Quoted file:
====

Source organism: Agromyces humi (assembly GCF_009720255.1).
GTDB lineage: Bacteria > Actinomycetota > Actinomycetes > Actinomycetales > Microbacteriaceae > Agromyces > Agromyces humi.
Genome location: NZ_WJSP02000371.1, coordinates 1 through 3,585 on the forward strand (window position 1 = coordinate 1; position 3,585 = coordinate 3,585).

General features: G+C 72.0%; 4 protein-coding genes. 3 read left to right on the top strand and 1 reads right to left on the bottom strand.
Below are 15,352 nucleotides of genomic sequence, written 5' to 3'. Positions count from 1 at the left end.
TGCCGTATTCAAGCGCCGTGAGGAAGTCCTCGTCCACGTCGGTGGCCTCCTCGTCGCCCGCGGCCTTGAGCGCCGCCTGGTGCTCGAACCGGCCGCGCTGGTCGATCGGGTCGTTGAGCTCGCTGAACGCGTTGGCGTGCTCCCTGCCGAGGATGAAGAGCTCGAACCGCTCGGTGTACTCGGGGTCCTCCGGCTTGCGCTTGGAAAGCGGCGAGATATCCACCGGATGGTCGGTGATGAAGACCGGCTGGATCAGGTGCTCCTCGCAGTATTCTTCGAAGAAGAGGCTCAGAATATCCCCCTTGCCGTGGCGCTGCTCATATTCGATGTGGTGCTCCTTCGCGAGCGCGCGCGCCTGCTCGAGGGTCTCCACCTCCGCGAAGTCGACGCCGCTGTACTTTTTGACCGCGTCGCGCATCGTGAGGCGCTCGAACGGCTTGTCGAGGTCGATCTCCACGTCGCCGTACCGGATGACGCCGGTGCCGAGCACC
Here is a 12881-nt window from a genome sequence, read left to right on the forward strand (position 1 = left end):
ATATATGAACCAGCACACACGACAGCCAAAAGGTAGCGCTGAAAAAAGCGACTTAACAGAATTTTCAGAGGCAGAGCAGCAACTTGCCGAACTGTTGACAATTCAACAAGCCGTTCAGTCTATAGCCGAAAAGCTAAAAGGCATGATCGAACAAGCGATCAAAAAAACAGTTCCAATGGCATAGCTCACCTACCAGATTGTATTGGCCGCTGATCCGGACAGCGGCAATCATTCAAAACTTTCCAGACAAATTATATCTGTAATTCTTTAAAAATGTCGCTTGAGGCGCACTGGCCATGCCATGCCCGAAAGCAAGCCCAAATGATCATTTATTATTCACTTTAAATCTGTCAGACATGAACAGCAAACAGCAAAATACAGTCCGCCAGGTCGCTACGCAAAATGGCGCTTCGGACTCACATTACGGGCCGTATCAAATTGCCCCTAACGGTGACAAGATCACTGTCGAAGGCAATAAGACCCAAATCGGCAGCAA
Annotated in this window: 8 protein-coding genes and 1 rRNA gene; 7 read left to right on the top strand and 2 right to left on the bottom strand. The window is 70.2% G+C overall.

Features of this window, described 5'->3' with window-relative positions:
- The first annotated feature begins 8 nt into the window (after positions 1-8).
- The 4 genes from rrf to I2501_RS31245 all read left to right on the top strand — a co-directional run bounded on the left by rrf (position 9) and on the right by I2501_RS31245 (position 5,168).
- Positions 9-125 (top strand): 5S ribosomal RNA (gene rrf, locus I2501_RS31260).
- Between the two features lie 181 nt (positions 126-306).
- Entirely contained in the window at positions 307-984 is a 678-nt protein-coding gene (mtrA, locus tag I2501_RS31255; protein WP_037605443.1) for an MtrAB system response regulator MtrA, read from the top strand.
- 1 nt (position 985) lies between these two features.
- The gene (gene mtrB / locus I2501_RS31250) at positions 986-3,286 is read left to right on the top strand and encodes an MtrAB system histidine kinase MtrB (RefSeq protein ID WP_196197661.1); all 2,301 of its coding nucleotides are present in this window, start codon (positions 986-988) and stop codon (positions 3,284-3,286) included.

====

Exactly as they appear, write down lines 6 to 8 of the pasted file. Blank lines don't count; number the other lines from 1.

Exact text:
TGCCGTATTCAAGCGCCGTGAGGAAGTCCTCGTCCACGTCGGTGGCCTCCTCGTCGCCCGCGGCCTTGAGCGCCGCCTGGTGCTCGAACCGGCCGCGCTGGTCGATCGGGTCGTTGAGCTCGCTGAACGCGTTGGCGTGCTCCCTGCCGAGGATGAAGAGCTCGAACCGCTCGGTGTACTCGGGGTCCTCCGGCTTGCGCTTGGAAAGCGGCGAGATATCCACCGGATGGTCGGTGATGAAGACCGGCTGGATCAGGTGCTCCTCGCAGTATTCTTCGAAGAAGAGGCTCAGAATATCCCCCTTGCCGTGGCGCTGCTCATATTCGATGTGGTGCTCCTTCGCGAGCGCGCGCGCCTGCTCGAGGGTCTCCACCTCCGCGAAGTCGACGCCGCTGTACTTTTTGACCGCGTCGCGCATCGTGAGGCGCTCGAACGGCTTGTCGAGGTCGATCTCCACGTCGCCGTACCGGATGACGCCGGTGCCGAGCACC
Here is a 12881-nt window from a genome sequence, read left to right on the forward strand (position 1 = left end):
ATATATGAACCAGCACACACGACAGCCAAAAGGTAGCGCTGAAAAAAGCGACTTAACAGAATTTTCAGAGGCAGAGCAGCAACTTGCCGAACTGTTGACAATTCAACAAGCCGTTCAGTCTATAGCCGAAAAGCTAAAAGGCATGATCGAACAAGCGATCAAAAAAACAGTTCCAATGGCATAGCTCACCTACCAGATTGTATTGGCCGCTGATCCGGACAGCGGCAATCATTCAAAACTTTCCAGACAAATTATATCTGTAATTCTTTAAAAATGTCGCTTGAGGCGCACTGGCCATGCCATGCCCGAAAGCAAGCCCAAATGATCATTTATTATTCACTTTAAATCTGTCAGACATGAACAGCAAACAGCAAAATACAGTCCGCCAGGTCGCTACGCAAAATGGCGCTTCGGACTCACATTACGGGCCGTATCAAATTGCCCCTAACGGTGACAAGATCACTGTCGAAGGCAATAAGACCCAAATCGGCAGCAA